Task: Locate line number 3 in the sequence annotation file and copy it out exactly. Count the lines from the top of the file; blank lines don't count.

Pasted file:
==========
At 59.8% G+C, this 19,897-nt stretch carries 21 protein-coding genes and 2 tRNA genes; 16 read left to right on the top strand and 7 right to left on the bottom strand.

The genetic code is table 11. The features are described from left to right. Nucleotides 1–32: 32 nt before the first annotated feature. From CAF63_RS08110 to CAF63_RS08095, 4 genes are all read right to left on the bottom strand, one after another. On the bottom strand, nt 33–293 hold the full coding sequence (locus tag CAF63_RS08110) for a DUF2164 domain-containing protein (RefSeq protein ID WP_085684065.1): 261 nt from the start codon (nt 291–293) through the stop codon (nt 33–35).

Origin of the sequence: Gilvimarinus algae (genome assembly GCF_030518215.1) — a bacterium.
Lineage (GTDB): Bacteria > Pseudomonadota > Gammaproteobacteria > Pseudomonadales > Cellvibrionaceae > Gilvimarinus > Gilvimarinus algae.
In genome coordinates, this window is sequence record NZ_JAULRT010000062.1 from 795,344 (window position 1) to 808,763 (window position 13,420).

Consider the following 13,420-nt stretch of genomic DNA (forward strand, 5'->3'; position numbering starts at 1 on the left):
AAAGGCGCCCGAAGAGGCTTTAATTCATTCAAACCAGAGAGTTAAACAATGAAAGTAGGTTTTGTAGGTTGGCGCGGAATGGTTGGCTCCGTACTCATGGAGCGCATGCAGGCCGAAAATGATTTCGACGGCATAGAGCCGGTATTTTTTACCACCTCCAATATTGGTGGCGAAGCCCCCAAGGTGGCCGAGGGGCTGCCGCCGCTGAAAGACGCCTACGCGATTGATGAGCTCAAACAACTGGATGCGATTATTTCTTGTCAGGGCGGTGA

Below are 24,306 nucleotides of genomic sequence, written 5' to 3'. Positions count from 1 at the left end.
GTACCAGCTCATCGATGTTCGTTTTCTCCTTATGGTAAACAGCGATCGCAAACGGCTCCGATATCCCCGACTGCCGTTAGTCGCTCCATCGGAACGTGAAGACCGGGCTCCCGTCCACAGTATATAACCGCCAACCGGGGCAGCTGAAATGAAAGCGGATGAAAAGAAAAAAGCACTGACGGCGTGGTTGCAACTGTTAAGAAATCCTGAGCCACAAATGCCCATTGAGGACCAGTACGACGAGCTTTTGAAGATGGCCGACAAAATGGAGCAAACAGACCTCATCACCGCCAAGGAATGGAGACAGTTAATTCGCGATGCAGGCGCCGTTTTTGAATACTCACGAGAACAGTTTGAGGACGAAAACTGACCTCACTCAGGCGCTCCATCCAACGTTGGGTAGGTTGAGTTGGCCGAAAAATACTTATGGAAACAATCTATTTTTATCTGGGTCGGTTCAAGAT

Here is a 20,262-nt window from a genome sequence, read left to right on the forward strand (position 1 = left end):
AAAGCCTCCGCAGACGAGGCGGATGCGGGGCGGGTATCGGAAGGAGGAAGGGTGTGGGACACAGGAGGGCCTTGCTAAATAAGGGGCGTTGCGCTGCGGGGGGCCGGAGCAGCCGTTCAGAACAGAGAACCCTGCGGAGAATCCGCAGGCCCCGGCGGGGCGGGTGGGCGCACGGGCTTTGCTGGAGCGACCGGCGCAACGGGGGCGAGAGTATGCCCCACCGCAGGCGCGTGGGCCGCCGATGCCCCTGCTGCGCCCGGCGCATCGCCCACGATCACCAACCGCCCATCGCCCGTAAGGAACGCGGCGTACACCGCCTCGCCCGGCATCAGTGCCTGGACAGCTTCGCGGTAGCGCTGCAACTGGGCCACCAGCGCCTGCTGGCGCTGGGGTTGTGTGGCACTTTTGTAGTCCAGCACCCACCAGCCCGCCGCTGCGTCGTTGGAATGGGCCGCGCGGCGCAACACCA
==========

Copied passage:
Origin of the sequence: Gilvimarinus algae (genome assembly GCF_030518215.1) — a bacterium.